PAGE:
Any Teaching Assistants/school people who can answer a salary question

(9 Posts)
MrsBosh Wed 20-Apr-16 15:50:12

Afternoon all,

I'm applying for a level 1 TA post in a primary school. Just having a look through all the info and had a question about pay.

It's a permanent contract based on 39 weeks/year, obvs Monday to Friday, the hours are school hours which works out about 5.45/day.

The salary 'range' hmm quoted on ad says £13,871 - £15,523. As far as I can see it doesn't say pro rata. So does this mean I would be paid a minimum £13,871, or do I need to do some calculations to work out my actual yearly salary based on 28 hrs or whatever it is?

My DH is keen that if I change jobs I should be earning the same or more than my current role (on about 15k at the mo working FT 40hrs/wk) so that's why I'm keen to understand a bit more about the pay for this post.

Also, many of my teacher friends have mentioned in passing that they are paid 12 months of the year - does anyone know if this is true for other school roles too?

Thanks in advance for any light you can shed smile

RalphSteadmansEye Wed 20-Apr-16 15:57:10

No, you will come out with less than the figure quoted. You will be paid for the 39 weeks you work, plus about 4.5/5 weeks' holiday pay, so about 43.5/52 of the quoted salary. Then you have to divide it again because you are not working a full day/week, ie 5.45 hrs instead of 7.5.

I work in a support role in a school, 6.5 hrs a day term time only and my salary is exactly 0.75 of the advertised full time equivalent. Because your working day will be shorter, I imagine yours would work out as. 68/.70 of FTE.

But, yes, they do spread your salary over 12 months so you take home the same pay each month.

Do remember (if you have children!) that you won't need to pay for childcare in the holidays...

MrsBosh Wed 20-Apr-16 16:28:06

Thanks Ralph that's super helpful smile

Wow, that all looks a little complicated at first glance. I'll need to get my abacus out tonight!

In terms of salary ranges that they always have on adverts - how do these work in practice? I know in a previous role when they offered me a job they offered the lowest end of the salary and silly old me just accepted it sad as I was so happy to have got the job. I found out a few months later that another person who started at the same time in the same role (they took two of us on) had said she wouldn't accept the job unless they paid her the top number of the range. I felt pretty stupid for not knowing I could try and negotiate that. How does one do that?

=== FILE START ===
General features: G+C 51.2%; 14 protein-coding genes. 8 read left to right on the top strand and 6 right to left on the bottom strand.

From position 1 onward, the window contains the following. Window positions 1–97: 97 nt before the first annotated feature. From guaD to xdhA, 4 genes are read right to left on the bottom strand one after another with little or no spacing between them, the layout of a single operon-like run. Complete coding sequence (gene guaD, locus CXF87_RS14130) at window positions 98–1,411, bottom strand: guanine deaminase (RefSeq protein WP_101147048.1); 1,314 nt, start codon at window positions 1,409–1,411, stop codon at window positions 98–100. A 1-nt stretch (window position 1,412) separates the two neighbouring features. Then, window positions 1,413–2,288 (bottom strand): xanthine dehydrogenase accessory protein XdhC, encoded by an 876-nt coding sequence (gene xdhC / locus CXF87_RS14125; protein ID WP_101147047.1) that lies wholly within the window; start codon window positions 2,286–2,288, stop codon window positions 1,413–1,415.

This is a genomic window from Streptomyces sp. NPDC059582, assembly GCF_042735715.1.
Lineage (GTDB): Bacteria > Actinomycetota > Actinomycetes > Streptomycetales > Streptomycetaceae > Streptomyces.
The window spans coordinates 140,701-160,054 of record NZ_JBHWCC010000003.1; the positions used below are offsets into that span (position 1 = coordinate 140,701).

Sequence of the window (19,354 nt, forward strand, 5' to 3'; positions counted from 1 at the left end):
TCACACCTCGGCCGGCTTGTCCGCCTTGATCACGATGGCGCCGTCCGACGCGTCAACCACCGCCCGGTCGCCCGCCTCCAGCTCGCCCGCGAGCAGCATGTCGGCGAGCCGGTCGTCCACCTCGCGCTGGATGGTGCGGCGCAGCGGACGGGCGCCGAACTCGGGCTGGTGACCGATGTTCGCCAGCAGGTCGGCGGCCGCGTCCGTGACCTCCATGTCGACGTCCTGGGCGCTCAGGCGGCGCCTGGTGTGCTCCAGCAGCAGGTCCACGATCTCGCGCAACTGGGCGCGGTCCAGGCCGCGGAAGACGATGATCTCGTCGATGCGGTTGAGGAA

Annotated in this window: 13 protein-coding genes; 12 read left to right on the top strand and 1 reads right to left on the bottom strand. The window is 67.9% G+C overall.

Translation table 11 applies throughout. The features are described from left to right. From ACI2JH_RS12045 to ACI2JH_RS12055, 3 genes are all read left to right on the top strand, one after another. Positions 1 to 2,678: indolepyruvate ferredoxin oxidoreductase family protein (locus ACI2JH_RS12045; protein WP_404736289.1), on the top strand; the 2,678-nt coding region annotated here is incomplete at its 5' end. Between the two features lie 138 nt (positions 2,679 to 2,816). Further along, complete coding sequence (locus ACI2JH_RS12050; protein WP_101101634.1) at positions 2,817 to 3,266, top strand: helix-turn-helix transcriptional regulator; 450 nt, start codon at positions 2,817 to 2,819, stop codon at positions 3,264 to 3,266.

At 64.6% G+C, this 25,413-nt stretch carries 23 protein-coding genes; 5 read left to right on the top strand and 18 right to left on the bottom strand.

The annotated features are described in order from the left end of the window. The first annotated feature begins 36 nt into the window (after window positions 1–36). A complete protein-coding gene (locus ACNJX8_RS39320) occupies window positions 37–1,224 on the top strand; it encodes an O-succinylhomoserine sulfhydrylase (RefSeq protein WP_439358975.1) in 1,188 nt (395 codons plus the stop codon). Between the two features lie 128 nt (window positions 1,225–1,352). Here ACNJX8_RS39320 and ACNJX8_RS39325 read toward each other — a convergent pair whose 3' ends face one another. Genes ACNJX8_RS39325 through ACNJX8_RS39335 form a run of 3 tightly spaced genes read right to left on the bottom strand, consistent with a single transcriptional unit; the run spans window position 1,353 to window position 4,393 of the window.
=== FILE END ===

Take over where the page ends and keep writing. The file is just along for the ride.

OSETmum Wed 20-Apr-16 16:34:07

No you'll earn a lot less than that In reality 😟 You also won't get to negotiate your salary as a TA, they'll put you in what they want to (probably the lowest figure) I'm not really sure why they don't just put the real figure. At least then people know what they're getting into.

RalphSteadmansEye Wed 20-Apr-16 16:59:00

Yes, you'll almost definitely start at the bottom of the advertised salary.

Pro-rata figure should be easy to work out.

My mental maths is obviously off. Using a calculator, I think you'll come out with 62.88% of advertised pay (for a 5.75 hour day, if I do 6.5); that's before deductions, of course. So, about £8,722. Of course, there'll be no tax off that! This could vary slightly if your LEA pays more or less holiday than mine.

RalphSteadmansEye Wed 20-Apr-16 17:01:25

But, just to say, you'll only actually be working about half the hours as before - 13 weeks holiday instead of maybe 5 and a 24 hour week instead of 40!

Hulababy Wed 20-Apr-16 17:11:26

Almost all TA jobs are advertised this way. You get a fair bit less than that as it is always pro rata - you get paid for the weeks you are at school (plus 4 weeks holiday pay iirr) and only for the houses you are employed. Usually you get half an hour unpaid for lunch time, and 15 unpaid break in the morning. You may well have to do an after school meeting of an extra hour - this is often not paid but it means you get to take a 1 hour lunch twice a week.

So I am employed 8:30am - 3:30pm - 7 hours.
But I lose 45 minutes a day to unpaid breaks - so 6hr15min
I work approx 39 weeks a year (13 weeks school holidays) but get paid, iirr, for an extra 4 weeks - so 43 weeks.

The annual salary is paid over 12 months - they just split it over 12 months, rather than just the months you are in school. Means you don't have a changing wage packet each month.

I was a teacher before becoming this - they have a similar system in that they are paid for x number of hours, but get paid over 12 months.

CremeEggThief Wed 20-Apr-16 17:13:21

Our council are bringing in term time only payments for support staff, so no more holiday pay, so be aware of this sad.

MrsBosh Wed 20-Apr-16 17:52:08

Thanks so much everyone for your insight and experiences. It's very helpful.

Eek, definitely much less than it seems on the surface isn't it? Agree that it would be much easier if they just used one figure instead of a range.

Going to have a chat with DH about whether it's a go-er or not. Hopefully he'll recognise there's no harm in applying and seeing what happens smile

P.S. Ralph - v. impressed with your mental maths percentages!

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